An annual short-term study abroad opportunity gave Trine University students the opportunity
to experience life in Japan up close.
Four students joined Mari McHenry, director of international community services, and
students from the University of Hawaii for the 2018 Hakuoh International Study Program
at Hakuoh University in Tochigi Prefecture, Japan.
The program took place June 6-15 and included two days where students stayed with
host families to see what normal life in Japan is like.
The experience also included Japanese language and culture workshops, a shopping trip
to practice ordering skills in the Japanese language, events with Hakuoh University
students, sightseeing in Nikko, a World Heritage Site, as well as Utsunomiya and Tokyo,
and a traditional Japanese tea ceremony.
Students said staying with their host families was the highlight of the trip.
“Even though we only had two days and one night together, I bonded a lot with my host
family,” said Cole Yagodinski, a sophomore from Angola, Indiana. “They not only accepted
me into their home, they were extremely kind, caring and giving.”
“The activities with my host family were all themed around exploring the ‘normal’
life of what a Japanese family would do for fun,” said Jarod Davis, a junior from
Angola, Indiana. “We went to an aquarium, the underground Oya stone museum, to Utsunomiya
shopping, and a humongous park that stretched at least a mile or more with adorable
ponds scattered throughout it. The hospitality and friendship I experienced make me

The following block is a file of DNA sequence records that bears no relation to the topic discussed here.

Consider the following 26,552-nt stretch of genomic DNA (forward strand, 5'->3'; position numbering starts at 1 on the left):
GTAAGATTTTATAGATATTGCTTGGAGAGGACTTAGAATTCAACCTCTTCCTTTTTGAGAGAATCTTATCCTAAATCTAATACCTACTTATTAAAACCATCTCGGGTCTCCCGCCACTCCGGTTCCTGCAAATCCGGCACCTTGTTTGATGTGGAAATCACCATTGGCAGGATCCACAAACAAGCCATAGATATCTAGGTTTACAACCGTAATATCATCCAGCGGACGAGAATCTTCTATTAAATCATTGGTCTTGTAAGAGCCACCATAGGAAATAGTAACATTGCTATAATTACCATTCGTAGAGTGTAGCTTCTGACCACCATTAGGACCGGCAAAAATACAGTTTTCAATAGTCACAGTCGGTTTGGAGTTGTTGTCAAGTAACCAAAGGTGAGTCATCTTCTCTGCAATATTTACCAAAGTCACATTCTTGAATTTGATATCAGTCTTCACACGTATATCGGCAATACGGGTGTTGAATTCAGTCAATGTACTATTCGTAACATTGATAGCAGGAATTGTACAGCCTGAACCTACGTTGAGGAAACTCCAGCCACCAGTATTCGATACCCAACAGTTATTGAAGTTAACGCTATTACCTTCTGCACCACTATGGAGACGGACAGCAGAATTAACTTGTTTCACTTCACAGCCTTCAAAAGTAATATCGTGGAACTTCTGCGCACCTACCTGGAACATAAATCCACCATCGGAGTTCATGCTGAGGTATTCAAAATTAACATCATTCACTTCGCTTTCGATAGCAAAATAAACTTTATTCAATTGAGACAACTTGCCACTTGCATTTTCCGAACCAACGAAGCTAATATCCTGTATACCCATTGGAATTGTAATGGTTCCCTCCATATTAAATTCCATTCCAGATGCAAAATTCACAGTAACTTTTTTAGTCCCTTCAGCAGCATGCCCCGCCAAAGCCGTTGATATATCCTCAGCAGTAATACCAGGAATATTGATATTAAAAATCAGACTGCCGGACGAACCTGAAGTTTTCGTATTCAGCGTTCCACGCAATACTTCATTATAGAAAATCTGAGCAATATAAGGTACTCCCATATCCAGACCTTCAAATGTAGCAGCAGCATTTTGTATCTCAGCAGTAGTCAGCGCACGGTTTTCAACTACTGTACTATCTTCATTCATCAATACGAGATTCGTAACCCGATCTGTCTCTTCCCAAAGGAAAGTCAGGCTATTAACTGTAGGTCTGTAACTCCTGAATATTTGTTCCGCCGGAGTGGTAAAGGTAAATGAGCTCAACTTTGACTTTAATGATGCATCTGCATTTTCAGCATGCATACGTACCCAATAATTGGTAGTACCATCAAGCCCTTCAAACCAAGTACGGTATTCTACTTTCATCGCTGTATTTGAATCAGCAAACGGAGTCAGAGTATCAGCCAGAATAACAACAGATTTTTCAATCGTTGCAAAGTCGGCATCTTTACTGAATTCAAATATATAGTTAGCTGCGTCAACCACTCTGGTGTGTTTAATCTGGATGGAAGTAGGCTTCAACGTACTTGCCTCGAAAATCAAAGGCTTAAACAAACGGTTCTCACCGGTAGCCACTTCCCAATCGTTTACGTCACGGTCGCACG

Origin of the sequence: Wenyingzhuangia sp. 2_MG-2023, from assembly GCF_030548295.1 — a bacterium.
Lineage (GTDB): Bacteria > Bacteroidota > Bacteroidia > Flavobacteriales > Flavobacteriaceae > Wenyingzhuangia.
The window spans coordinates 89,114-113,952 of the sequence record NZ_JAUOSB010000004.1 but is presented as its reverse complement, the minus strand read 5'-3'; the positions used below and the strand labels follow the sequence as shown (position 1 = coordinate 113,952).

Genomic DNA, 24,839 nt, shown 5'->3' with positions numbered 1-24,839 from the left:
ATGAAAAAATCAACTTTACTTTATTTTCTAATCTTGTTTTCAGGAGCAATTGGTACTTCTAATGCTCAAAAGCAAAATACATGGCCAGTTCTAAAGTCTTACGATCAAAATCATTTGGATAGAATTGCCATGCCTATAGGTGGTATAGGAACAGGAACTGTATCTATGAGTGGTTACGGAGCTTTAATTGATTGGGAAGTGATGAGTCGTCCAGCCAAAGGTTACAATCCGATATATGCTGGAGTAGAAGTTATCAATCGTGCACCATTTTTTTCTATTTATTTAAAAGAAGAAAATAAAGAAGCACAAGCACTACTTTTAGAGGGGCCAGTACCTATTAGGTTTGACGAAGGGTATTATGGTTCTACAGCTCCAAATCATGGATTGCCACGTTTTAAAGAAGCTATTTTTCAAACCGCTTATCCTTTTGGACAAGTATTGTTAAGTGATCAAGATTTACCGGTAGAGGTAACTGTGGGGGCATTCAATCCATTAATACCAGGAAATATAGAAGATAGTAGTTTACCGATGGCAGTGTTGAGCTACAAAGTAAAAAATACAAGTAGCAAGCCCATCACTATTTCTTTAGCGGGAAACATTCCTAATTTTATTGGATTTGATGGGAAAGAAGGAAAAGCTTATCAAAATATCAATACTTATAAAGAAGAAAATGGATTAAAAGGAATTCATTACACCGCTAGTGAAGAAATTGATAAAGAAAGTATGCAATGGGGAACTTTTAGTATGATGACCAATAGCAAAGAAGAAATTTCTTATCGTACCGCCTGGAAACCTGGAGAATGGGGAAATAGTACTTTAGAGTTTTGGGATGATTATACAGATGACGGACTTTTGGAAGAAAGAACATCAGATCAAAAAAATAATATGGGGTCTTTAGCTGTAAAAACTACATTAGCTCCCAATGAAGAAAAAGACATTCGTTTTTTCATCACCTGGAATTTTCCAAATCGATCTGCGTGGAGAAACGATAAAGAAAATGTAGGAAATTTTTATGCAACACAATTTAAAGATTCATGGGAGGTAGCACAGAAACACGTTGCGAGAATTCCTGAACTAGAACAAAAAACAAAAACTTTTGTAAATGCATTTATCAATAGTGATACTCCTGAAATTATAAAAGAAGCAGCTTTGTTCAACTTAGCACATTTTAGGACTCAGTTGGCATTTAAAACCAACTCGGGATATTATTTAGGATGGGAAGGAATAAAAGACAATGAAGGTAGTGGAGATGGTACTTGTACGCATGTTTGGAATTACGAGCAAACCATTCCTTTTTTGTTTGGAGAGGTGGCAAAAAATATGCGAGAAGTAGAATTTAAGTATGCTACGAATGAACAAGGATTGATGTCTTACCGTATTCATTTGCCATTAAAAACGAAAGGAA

want to return.”
Andrea Ramon Vargas, a graduate student from Ecuador, said being with her host family
truly made her feel at home.
“Having breakfast, going shopping and eating together while using Google Translate
to communicate are experiences I will always remember,” she said. “I really appreciate
the kindness each member of the family had for me and the love and time they shared
“Each day brought something different to admire, from going sightseeing to historic
Japanese temples, shrines and cities, to visiting more modern aspects of Japan and
witnessing the daily lives of its people,” said Cameron Brown, a junior from Taylor,
Michigan. “There was always a lesson to take away from every day.”
Brown said he also enjoyed the opportunity to develop friendships with other students
from Japan and the United States.
“From waking up every morning and having breakfast together, walking around the train
stations and Harvest Walk in Oyama City, to getting together and heading to dinner
together, it felt like a happy family,” he said. “It was those little moments that
helped us all bond as a group which, to me, made this trip even more enjoyable.”
Yagodinski said the program even allowed him to develop new tastes.
“Before this trip I actually hated fish,” he said. “Since that’s all they served us
the first half of the program, I not only got used to it, I found out that it was
more of a childish mental block and I actually like fish.”
Ramon Vargas was able to share about her experiences as an international student living
in the United States with Japanese students planning to study here.
“It was fantastic to encourage them to take the risk, go study abroad, and get out
of their comfort zone,” she said.
The program closed with students from Trine and Hawaii giving presentations on their
experience to members of the Hakuoh University community.
“The students we take on this trip always do a fabulous job of representing Trine
University,” said McHenry. “My hope is that those who participate in the program each
year will have a broader perspective of life, and will understand the importance of
being embraced in a host community. No matter where you are from, inclusion is a universal
Participants also received certificates of completion at a closing ceremony. Trine
undergraduate students are awarded two hours of humanities electives for participating
in the Japan Summer Study Abroad Program.